Teens are taking risks; no early intervention services right now, so children with developmental disabilities are not having them addressed very well. And I will say, kind of, finally, the problems that I'm seeing aren't really restricted to children and families. We, as providers, are also struggling to find new ways to treat families without the usual support. It's difficult to address all of these many concerns, especially from one angle, like pediatrics or obstetrics, and that can lead to stress and burnout for all of us. And I can tell you with all certainty that I've seen all of these issues, even in the last two weeks in the families that I take care of.
Stephen Patrick: I just want to weigh in, too.
Neal: Go ahead, Stephen.
Stephen: Well, the one thing that I see too, you know, this is sort of jumping off with what Lauren just said, is I think the stress of everything is affecting everyone, and I think, you know, we see that in staff, too. I think we see that in ourselves in the way we approach things, too. I think there are, this is a stressful time for everyone, and I think sometimes giving ourselves a little bit of grace and a little bit of knowledge that this is a hard time on everyone.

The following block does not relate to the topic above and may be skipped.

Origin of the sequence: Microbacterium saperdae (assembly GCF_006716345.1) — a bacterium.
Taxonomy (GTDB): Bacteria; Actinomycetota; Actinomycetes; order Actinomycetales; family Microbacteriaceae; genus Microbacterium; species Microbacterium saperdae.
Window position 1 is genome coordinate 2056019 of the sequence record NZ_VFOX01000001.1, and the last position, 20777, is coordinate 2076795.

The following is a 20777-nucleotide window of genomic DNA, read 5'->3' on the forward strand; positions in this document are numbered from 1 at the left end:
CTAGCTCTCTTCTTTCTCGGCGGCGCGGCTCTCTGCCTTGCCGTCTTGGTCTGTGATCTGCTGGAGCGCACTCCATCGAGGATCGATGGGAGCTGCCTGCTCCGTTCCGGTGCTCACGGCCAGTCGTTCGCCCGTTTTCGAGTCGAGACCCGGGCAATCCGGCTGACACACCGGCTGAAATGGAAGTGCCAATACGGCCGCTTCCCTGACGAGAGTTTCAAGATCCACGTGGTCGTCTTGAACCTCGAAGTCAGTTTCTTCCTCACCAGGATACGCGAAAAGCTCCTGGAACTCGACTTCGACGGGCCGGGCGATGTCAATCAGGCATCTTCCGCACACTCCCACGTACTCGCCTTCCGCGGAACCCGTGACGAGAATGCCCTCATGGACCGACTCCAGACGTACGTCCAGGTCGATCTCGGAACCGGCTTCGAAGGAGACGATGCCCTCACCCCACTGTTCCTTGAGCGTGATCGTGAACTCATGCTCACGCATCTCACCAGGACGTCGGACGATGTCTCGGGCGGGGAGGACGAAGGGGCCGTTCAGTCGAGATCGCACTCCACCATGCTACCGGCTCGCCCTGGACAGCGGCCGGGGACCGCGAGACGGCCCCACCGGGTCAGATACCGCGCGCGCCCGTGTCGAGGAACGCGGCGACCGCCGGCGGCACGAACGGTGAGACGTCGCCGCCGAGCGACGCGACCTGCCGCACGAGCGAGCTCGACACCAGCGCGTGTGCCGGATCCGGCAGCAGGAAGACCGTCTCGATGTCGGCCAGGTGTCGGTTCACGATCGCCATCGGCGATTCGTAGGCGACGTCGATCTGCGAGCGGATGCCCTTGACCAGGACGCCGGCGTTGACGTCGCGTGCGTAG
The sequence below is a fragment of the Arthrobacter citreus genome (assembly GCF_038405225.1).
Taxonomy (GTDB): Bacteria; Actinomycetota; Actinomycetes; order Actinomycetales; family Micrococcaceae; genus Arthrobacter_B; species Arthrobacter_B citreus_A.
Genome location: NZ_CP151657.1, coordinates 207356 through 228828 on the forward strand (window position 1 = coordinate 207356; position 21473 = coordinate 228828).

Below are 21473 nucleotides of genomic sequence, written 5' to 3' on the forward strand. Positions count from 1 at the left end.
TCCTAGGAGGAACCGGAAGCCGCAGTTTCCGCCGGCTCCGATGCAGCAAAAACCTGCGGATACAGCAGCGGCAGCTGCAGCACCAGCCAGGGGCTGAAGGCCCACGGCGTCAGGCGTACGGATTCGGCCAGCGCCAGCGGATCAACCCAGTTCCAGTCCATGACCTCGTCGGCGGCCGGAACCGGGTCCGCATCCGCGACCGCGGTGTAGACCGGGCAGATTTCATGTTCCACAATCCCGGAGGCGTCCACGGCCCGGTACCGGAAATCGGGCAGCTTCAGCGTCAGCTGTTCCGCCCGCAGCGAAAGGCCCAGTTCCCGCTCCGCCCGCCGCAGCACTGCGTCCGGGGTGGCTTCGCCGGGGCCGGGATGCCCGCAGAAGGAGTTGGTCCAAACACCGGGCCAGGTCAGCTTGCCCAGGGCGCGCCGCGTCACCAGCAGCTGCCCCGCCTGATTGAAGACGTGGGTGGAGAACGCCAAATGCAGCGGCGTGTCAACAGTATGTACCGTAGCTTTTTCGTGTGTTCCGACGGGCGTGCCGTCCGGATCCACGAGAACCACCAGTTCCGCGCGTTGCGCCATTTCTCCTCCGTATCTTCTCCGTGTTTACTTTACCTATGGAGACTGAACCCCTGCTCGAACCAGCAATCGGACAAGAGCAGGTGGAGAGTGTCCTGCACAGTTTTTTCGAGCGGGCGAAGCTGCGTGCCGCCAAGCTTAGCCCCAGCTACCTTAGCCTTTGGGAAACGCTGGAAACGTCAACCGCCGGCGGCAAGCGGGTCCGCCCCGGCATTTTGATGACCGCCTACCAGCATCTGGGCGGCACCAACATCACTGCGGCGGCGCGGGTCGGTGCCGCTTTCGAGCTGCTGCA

And I see that in staff in ways that, you know, I think folks are a little bit more quick to react sometimes, and I think just being mindful of, you know, not only is it affecting our patients, but it's also affecting each one of us; it's affecting the folks that we work with, too, and I certainly see that playing out in our settings as well.
Neal: Well, so to that, and any of you can answer this or just private message me: "Why did you ask me that really hard question?" But one of the questions that's come through here is about, somebody who asked, "I've had several moms who have relapsed during their pregnancy, especially during this — this COVID-19 crisis." Are there ways to perhaps recognize things, the precursors, that, you know, well, we're talking about families impacted this is a very specific way, but I'm wondering if you all have any thoughts about that.